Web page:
Also, it seems that that pale peachy pink/teal/grey colorway is a popular one right now - I have a Jelly Roll of a different line of fabrics (it's called Modern Roses. I'm going to do a modified postage-stamp pattern with it, where each group of 16 "stamps" is framed with a solid fabric - except, in my case, I got tonals in that tealish color and the peach to use for the frames, rather than solids. The color really is more of a peach than the orange that shows up in those photos (or at least does on my monitor).

The other one is "Britpop" fabrics - I have a few British themed (or coordinating - one with what look like woodcuts of old bicycles) fabrics that I wanted to make into a quilt, but I didn't have enough or enough variety, so when I heard of that collection, I decided I wanted a 10" square pack to use to fill in. Still no idea of what pattern I'll use but I find often when I accumulate a group of fabrics, a pattern will suggest itself later on.

Also, perhaps to atone a bit for all my fussing this week (I do not deal well with feeling like my time's being wasted, or when I'm not being given all the information I might), here are some pretty photos. I took these on Tuesday before our couple hot days (Well, dangit, 85 in early April IS hot) and before the storms. The forsythia is done for the year now, and the tulip's on its way out:



Already the Forsythia was close to done on Tuesday, a lot of the petals had dropped.



Daffodils. These are actually "doubled" ones that have more petals (Well, tepals, really - the petals and sepals look the same) instead of the "trumpet" of fused tepals, and I admit I like the more traditional shape better.

And the tulip. This one blooms only rarely; I think most of our winters don't get cold enough for bud formation, and I can never remember to dig the bulbs up and chill them over the summer. (Also my vegetable drawers in the fridge are generally too full).



This color, along with the dark red with black center and stamens, are my two favorite color combinations for tulips. (When I was growing up, my mom used to have the red-and-black kind in the garden in Ohio.)

Friday, April 04, 2014

Well, guess what

If you guessed, "She still doesn't have her new home computer," a winner is you.


Yeah. So. The air conditioning guys called a couple minutes past 2, came, took care of the issue (low coolant, as I guessed) and left.

At about 3, I thought, "I better call the computer place."

So I did. I was told the owner was "handling" it and would call me back.

No bueno. No, no bueno. So I wondered: Was the new computer broken already? Did something go wrong in the file transfer? Did they find a file with a title that set off alarm bells and the Feds are on their way to haul me off? (The fact that I have nearly only Sunday school lessons, cat macros, knitting patterns, and photographs from my cousin's wedding on that hard drive would suggest no to the third possibility)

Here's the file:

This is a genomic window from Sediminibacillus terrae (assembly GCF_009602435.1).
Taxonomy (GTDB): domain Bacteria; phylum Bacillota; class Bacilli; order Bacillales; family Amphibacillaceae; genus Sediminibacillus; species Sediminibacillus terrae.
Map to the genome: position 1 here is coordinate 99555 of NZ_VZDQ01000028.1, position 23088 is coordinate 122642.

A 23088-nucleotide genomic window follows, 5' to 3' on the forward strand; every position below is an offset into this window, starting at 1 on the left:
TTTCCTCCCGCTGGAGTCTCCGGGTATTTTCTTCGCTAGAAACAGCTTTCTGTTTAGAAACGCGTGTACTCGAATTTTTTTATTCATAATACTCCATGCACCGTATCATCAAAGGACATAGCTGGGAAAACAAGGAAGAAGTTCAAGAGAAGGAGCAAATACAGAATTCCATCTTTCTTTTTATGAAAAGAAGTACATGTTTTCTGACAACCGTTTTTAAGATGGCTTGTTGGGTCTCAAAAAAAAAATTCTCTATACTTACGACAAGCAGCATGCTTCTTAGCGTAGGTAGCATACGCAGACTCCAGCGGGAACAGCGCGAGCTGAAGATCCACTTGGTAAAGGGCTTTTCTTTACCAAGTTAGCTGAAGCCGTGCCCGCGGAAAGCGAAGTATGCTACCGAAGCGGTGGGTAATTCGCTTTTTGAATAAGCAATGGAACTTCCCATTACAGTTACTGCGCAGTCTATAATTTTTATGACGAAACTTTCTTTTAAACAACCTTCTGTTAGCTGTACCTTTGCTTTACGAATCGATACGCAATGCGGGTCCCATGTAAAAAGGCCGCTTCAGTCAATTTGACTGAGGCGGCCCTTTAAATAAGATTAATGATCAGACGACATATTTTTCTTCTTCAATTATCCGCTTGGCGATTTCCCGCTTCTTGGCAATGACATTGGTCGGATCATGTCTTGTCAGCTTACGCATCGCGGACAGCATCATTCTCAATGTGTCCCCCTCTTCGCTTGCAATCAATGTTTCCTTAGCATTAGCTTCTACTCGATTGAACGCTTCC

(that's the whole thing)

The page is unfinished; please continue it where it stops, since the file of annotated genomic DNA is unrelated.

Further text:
So I waited. And waited.

And finally, at a bit before 4, decided to call back.

The call got dropped the first time. The second time, the guy told me, "There was a problem in the file transfer."

Oh.

Apparently somehow the files got "corrupted" because of the "tool" they were using, and they had to wait for a new "tool" that was supposed to come in this afternoon. (Apparently, like that town in O Brother Where Art Thou, we are a geographical oddity, only, instead of taking two weeks to get here, everything is supposed to come in at the end of the day on Friday).

And, for all I know, that's a "pooter valve*" explanation. I don't know enough about computers to know how likely what happened is to happen. (Or maybe I just need to accept that I am a Disaster Girl of sorts, and figure out some way to parlay that into something benefiting me.)


(*Is that just an extreme regionalism from where I used to live? "Pooter valve" is what the mechanic tells you is wrong with your car if he thinks you're too ignorant to know otherwise. The Internets doesn't give any references to it, so it may be a very isolated usage.)

So. Once again I spent time sitting at home, waiting, (Which means I have to come in here tomorrow morning and do research, unless I stay extra late tonight to do it).

POSSIBLY they can set it up on Monday. POSSIBLY. At this point I do not trust that I will EVER see this computer. (If I ever do get it, I'm going to name it Unicorn or perhaps Hen's Tooth)

They are refunding me the cost of MS Office for my time, which is generous, but still, dadgum it, why didn't they CALL me as soon as they found out the file transfer was borked, so, I don't know, maybe I could have gone and done my grocery shopping at 2:30 pm after the A/C guys got done?